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A Star Is Born (Part II)


 

 

7936905134_819c3f4b71_o
Source: NASA Goddard Photo and Video (http://www.flickr.com/photos/gsfc/7936905134/)

 

We pick up where we left off with Part I.

One of the characteristics which define stars is also their color. Stars come in a whole variety of colors, from those tinted red to those that have a hint of blue in them, and everything else in between. Although it may seem that a star has a single color, it actually emits a spectrum of various colors, but also radio waves, infrared and ultraviolet light and gamma rays. We are able to determine to composition of the star by analyzing which elements or compounds the star is made of emit or absorb which wavelengths or colors. The color of the star is dependent on the surface temperature.

Speaking of which, we measure the temperature of the star’s surface in units known as the kelvin. For example, dark red stars have a surface temperature of about 2,500 K, bright red ones about 3,500 K, yellow stars, including our Sun, about 5,500 K, blue stars about 10,000 to 50,000 K. The temperature on the surface of the star depends partially on the stars’ mass and it also influences its brightness and color. More precisely, the luminosity of a star is proportional to temperature to the fourth power. If two are equal in size, but one of them is twice as hot as the other, the former star is 16 times as luminous as the latter.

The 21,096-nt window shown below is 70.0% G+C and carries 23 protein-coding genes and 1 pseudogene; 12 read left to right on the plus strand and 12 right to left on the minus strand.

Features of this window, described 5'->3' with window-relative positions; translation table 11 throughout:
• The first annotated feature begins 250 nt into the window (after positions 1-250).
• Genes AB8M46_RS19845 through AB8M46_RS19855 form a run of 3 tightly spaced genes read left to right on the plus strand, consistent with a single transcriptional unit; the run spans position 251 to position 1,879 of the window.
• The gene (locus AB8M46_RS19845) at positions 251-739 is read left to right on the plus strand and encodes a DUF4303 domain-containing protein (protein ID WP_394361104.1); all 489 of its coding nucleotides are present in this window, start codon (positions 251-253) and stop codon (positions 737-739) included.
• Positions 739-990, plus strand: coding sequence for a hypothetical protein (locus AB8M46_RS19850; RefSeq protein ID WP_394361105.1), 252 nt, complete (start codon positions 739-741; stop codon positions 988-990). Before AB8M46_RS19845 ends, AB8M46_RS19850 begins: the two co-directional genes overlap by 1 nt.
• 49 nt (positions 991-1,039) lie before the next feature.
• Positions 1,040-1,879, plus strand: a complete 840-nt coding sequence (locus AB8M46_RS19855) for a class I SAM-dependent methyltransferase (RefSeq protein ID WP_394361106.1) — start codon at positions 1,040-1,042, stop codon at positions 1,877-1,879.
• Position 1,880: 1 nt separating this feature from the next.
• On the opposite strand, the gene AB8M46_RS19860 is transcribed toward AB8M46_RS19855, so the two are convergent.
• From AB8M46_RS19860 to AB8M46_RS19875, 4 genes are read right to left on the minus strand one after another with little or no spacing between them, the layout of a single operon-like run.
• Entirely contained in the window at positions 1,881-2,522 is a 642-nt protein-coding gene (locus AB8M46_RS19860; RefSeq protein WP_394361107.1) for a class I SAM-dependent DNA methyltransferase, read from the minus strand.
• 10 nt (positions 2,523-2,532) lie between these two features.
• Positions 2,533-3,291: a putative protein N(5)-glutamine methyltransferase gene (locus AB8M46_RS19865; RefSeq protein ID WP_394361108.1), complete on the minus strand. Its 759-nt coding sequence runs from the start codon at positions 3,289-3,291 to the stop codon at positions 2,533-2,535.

The size of a star is measured by astronomers in terms of the radius of our Sun. Alpha Centauri A has a radius of 1.05 solar radii. They can vary greatly in size, from some neutron star which are only 20 kilometers wide, to supergiants that more than 1000 times larger the the Sun. The size of a star has an affect of its brightness, as luminosity is proportional to radius squared. For example, if two stars have the same surface temperature, and one of them is twice as wide as the other one, the former star would be four times as bright as the latter.

A flock of stars
Source: ESA/Hubble & NASA Acknowledgement: Luca Limatola (http://www.spacetelescope.org/images/potw1336a/)

 

The mass of the star is also represented in terms related to our Sun, therefore, Alpha Centauri A, for example, is 1.08 solar masses. If two stars are similar in mass, that doesn’t necessarily mean that they are similar in size because they can different densities. To illustrate this better, Sirius B has almost the same mass as our Sun, but it is 90,000 times denser, so it’s only one fiftieth its diameter. The mass of a star affects the surface temperature.

Seeing as the stars are electrically charged gaseous balls, they typically induce magnetic fields. The scientists have discovered that the Sun’s magnetic field can become highly concentrated in small areas, which causes the occurrence ranging from sunspots to spectacular eruptions such as flares and coronal mass ejections. However, directly detecting the magnetic fields of other stars can be difficult.

The metallicity of a star measures the amount of elements the star has that are heavier than helium.

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